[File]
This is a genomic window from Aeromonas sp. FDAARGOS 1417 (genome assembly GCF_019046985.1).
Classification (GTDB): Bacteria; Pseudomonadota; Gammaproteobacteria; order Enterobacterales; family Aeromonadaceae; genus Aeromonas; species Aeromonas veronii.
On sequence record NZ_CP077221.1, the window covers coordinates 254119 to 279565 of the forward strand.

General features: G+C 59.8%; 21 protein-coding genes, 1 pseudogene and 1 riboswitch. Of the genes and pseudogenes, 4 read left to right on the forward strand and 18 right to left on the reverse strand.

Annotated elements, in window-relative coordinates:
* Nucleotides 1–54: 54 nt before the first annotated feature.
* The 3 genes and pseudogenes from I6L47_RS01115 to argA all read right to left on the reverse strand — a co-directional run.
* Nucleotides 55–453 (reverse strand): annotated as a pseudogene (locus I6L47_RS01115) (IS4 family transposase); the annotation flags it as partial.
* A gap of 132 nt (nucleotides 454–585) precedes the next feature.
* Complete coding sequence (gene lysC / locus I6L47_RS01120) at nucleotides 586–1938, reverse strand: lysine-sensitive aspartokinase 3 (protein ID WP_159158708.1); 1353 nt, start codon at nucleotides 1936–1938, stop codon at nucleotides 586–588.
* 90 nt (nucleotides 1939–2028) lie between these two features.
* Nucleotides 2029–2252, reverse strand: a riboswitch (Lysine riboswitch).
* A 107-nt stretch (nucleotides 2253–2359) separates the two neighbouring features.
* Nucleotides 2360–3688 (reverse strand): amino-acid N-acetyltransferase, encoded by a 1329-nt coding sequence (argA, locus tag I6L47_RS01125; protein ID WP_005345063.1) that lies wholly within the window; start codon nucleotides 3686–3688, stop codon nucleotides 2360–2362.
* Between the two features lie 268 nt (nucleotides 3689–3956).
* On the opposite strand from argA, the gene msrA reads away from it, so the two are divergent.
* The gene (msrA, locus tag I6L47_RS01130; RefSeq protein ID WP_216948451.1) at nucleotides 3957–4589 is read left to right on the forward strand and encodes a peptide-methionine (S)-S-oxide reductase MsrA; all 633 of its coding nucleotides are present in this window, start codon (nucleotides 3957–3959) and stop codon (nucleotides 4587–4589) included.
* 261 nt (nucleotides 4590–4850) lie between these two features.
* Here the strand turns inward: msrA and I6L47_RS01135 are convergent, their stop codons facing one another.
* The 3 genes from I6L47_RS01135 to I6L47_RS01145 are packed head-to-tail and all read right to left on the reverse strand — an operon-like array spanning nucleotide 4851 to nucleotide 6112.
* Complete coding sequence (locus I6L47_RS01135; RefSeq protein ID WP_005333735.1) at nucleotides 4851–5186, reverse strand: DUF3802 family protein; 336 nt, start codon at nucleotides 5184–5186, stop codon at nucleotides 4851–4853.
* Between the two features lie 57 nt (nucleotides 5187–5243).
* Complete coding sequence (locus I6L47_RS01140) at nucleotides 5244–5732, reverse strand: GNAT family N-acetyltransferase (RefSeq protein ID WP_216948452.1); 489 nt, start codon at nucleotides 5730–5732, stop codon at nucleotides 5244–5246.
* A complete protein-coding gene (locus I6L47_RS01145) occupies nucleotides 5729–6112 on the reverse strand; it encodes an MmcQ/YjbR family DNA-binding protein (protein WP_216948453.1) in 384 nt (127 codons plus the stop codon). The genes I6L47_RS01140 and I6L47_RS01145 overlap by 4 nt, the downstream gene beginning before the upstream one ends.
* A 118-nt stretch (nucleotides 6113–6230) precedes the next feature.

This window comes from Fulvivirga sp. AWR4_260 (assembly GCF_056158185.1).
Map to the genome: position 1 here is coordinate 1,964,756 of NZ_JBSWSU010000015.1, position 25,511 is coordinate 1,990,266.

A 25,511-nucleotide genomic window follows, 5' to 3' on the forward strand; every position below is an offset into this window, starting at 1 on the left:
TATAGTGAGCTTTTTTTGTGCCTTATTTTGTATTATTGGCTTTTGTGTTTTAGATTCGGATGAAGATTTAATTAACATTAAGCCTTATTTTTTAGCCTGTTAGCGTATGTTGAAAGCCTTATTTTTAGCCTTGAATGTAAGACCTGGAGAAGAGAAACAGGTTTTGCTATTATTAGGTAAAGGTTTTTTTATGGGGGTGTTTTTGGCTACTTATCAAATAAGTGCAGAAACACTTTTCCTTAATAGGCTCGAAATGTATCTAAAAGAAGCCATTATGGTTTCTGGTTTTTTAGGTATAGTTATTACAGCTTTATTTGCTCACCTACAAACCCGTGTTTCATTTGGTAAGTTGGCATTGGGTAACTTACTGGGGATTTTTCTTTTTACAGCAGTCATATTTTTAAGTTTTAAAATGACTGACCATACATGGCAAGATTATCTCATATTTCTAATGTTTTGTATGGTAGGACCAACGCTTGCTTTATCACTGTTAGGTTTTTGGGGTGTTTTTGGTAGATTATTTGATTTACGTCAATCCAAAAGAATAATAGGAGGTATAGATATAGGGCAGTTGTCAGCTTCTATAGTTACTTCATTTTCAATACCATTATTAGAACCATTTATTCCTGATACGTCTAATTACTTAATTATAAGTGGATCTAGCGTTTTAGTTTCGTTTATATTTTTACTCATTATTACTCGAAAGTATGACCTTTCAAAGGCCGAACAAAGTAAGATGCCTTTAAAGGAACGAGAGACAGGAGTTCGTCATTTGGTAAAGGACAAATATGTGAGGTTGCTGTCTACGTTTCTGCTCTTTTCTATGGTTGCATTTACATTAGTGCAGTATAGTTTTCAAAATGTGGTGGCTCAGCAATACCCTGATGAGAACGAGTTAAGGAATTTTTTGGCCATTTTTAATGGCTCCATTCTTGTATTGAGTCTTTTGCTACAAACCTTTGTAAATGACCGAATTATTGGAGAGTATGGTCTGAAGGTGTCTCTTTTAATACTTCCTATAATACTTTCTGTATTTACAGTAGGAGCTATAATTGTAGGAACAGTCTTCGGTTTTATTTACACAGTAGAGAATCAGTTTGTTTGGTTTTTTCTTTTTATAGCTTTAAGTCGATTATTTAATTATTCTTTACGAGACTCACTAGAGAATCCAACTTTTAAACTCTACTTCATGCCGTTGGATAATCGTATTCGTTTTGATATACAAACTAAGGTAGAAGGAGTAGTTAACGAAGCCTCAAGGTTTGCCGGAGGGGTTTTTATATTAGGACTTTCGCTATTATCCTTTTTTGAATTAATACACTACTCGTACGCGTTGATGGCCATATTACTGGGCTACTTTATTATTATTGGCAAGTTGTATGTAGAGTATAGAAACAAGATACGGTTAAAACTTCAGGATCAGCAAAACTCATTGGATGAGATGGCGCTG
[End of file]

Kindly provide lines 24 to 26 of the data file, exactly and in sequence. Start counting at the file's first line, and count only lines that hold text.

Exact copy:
* A complete protein-coding gene (locus I6L47_RS01145) occupies nucleotides 5729–6112 on the reverse strand; it encodes an MmcQ/YjbR family DNA-binding protein (protein WP_216948453.1) in 384 nt (127 codons plus the stop codon). The genes I6L47_RS01140 and I6L47_RS01145 overlap by 4 nt, the downstream gene beginning before the upstream one ends.
* A 118-nt stretch (nucleotides 6113–6230) precedes the next feature.

This window comes from Fulvivirga sp. AWR4_260 (assembly GCF_056158185.1).